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Penticton  

Safe Needle Disposal Grant

Safe needle awareness in the South Okanagan has received a shot in the arm from the BC Centre for Disease Control.

Interior Health Prevention Services has received a one-time grant of $25,000 to help establish a Needle Partnership Program for Penticton and Oliver.

Penticton Public Health Nurse, Colleen Maloney, says the point of the program is to educate the public about safe needle distribution and to reduce to spread of blood-borne infections.

"At this point, the funding is available to get people in the community together to look at the whole issue of needle distribution. That includes individuals being able to access clean needles for use as well as community members being taught how to safely dispose of used needles," says Maloney.

She says there is a needle exchange in Penticton, but residents in Oliver have no such program.

"It has been an issue in Oliver, and part of this project will address that.
The project will also look at if needles are being disposed of and how can we make it possible for those needles to be disposed more safely," says Maloney.

She says needle use is a community problem that needs to be addressed.

"People with diabetes, do need needles for personal use. People who use needles for other reasons do need an easy source of safe needles in order to help prevent the spread of diseases such as Hepatitis and HIV," says Maloney.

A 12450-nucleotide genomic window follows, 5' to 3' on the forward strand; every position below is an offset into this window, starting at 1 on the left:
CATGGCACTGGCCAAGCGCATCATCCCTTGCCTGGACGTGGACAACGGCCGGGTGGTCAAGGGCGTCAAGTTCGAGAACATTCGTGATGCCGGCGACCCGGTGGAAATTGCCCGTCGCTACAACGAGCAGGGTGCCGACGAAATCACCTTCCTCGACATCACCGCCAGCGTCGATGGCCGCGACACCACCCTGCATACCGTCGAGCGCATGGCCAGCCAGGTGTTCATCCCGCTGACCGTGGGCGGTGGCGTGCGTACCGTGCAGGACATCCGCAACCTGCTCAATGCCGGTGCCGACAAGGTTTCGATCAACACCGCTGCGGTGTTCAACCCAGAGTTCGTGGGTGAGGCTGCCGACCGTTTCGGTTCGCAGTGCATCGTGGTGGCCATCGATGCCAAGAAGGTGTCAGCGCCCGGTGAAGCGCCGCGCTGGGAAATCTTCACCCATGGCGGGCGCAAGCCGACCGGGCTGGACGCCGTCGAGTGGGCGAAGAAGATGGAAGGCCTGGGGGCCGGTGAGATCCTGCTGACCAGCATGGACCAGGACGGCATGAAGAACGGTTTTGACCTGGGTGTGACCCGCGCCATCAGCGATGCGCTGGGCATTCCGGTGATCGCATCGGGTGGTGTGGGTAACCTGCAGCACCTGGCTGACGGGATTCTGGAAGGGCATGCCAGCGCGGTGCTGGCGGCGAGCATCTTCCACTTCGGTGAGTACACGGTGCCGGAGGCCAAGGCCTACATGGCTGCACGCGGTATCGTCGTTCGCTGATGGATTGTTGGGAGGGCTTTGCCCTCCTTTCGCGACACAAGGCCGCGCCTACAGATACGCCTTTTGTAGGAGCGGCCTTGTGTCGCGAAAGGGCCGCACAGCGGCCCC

She says the needle exchange program operating out of the Penticton Health Centre is the only such program in all of the South Okanagan.

"We really need to look at other solutions so there are more opportunities for individuals requiring needles to access and safely dispose of them,"
says Maloney.

Director of Pathways Addictions Counseling Centre, Jeanni Jones, says the program is long overdue.

"It fits in with the Harm Reduction Approach we use, which tries to minimize that harm done by dangerous activities. If we hand out clean needles, then addicts are less likely to use shared needles, which is what puts them at high risk for disease," says Jones.

Maloney says the program will start with a workshop for Interior Health staff and drug and alcohol addiction staff.

"Once we've had that workshop then we will be going out to community organizations to get their input. After that workshop, we are hoping to plan some sort of public input opportunity," says Maloney.

The needle exchange program traded more than 24,000 needles in 2006 and has swapped over 200,000 needles since its inception in October of 1999.


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